Instead of nourishing us, industrial food has become the biggest cause of disease and ill-health.  http://t.co/3sH1N6thpx @drvandanashiva

— Indra Shekhar Singh (@IndraSsingh) October 16, 2015

Dehradun Women farmers, stand together on #WFD2015 for Bt Cotton growers in Punjab coz #Farmerslivesmatter #NoGMOs pic.twitter.com/Dqvr7qjKno

— Indra Shekhar Singh (@IndraSsingh) October 16, 2015

UpdatePunjab: Police spray peaceful Bt cotton protestors with bullets, 3 reported dead, Media gaged #Farmerslivesmatter ? @drvandanashiva

— Indra Shekhar Singh (@IndraSsingh) October 15, 2015

Punjab whitefly epidemic: We need a new agriculture policy https://t.co/Z9nsC3rEcD via @sharethis @drvandanashiva #Farmerslivesmatter

— Indra Shekhar Singh (@IndraSsingh) October 15, 2015

I am toxic to pests, cancerous to humans, weave & wear me, I may be your doom-Love Bt Cotton #Farmerslivesmatter pic.twitter.com/6I0irJJVTP

— Indra Shekhar Singh (@IndraSsingh) October 15, 2015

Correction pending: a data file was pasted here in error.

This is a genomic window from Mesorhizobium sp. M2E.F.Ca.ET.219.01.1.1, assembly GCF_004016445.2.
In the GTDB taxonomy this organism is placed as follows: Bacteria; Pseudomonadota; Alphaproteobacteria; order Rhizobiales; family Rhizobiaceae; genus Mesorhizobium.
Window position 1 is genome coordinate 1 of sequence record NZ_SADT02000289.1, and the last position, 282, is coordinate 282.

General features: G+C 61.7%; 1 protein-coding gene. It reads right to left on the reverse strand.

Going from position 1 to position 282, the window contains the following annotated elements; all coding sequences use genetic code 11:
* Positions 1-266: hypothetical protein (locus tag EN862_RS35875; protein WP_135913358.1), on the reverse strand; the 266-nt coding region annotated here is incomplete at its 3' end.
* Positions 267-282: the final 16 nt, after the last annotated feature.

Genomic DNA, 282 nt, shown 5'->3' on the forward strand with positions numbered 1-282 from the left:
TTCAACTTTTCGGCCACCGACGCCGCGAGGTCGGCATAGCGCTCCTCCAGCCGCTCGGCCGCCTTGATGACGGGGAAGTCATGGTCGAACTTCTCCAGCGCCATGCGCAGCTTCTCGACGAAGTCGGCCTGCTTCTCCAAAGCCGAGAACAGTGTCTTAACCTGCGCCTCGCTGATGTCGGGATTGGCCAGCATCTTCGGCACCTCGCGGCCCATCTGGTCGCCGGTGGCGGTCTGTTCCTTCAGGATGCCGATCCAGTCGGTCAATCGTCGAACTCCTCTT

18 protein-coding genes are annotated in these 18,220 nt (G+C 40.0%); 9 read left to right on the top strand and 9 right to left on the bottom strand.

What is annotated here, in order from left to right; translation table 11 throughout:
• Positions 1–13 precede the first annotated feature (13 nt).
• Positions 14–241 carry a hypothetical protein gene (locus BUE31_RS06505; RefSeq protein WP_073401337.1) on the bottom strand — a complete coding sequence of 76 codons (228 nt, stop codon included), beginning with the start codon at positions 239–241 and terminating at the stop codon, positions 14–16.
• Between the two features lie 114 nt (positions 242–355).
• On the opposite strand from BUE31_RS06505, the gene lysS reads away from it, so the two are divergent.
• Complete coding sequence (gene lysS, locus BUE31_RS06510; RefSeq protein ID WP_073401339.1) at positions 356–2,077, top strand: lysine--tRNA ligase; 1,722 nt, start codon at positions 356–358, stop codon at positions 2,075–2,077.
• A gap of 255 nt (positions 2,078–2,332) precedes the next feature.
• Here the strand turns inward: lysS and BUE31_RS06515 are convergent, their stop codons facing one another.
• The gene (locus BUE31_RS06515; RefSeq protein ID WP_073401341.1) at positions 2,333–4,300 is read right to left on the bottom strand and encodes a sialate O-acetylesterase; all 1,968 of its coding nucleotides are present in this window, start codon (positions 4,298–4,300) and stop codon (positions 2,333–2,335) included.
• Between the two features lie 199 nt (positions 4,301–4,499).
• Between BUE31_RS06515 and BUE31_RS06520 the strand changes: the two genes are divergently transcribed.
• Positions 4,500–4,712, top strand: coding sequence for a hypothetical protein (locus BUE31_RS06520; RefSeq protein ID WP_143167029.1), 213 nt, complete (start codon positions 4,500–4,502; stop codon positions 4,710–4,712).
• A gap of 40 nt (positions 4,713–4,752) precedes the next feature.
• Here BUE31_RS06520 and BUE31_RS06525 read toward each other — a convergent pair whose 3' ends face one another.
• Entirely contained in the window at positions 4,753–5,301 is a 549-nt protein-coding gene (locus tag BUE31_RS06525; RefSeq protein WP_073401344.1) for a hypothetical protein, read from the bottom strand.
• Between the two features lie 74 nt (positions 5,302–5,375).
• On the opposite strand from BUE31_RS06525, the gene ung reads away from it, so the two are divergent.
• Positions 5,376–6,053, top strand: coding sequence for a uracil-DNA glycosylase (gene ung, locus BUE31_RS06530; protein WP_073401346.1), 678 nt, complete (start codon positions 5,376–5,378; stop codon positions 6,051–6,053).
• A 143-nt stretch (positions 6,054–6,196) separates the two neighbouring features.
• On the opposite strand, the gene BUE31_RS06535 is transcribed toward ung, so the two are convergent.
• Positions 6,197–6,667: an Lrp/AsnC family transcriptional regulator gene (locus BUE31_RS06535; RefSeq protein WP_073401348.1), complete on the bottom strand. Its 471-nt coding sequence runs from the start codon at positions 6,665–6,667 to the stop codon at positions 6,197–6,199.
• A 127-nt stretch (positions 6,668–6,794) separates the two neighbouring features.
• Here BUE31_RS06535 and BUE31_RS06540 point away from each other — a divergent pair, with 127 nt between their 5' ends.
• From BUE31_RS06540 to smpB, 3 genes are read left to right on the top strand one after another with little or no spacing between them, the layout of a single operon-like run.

Our soil has been given cancer & crops disease. Bt forcing us off our fields – H Singh | #Farmerslivesmatter #NoGMOs pic.twitter.com/IIV7lOmiOl

— Indra Shekhar Singh (@IndraSsingh) October 14, 2015

Seed salesman now control our agriculture, not wise elders-Harjeet Singh,Farmer|#Farmerslivesmatter @drvandanashiva pic.twitter.com/qbS68OuiFz

— Indra Shekhar Singh (@IndraSsingh) October 14, 2015

#Organic crops untouched by pests in Punjab pic.twitter.com/pU3Im6OO1S

— Indra Shekhar Singh (@IndraSsingh) October 14, 2015

4 farmers commit suicide daily, not even 2 are reported in Punjab coz of #GMOs #Farmerslivesmatter but not for the 1% pic.twitter.com/DLjc3yG0LK

— Indra Shekhar Singh (@IndraSsingh) October 14, 2015

Scenes from Bt cotton growers protest at Mansa railway station,Bhatinda | #Farmerslivesmatter #NoGMOs @occupytheseed pic.twitter.com/IJi9PyheXo

— Indra Shekhar Singh (@IndraSsingh) October 14, 2015

Make the culprits pay- Rampura protests #Monsanto #BtCotton #Farmerslivesmatter | Bhatinda #NoGMO @occupytheseed pic.twitter.com/ts9NJ8Q9tH

— Indra Shekhar Singh (@IndraSsingh) October 14, 2015

Take a look at destroyed Bt Cotton plants in Bhatinda, Punjab | #NoGMOs #Farmerslivesmatter @drvandanashiva pic.twitter.com/UaoHdRX9Kz

— Indra Shekhar Singh (@IndraSsingh) October 14, 2015

Jarnail Singh, 45, uprooting his failed Bt Cotton crop in Bhatinda | Loss: Rs 150000 | #Farmerslivesmatter #NoGMOs pic.twitter.com/R9GrnB8t6K

— Indra Shekhar Singh (@IndraSsingh) October 14, 2015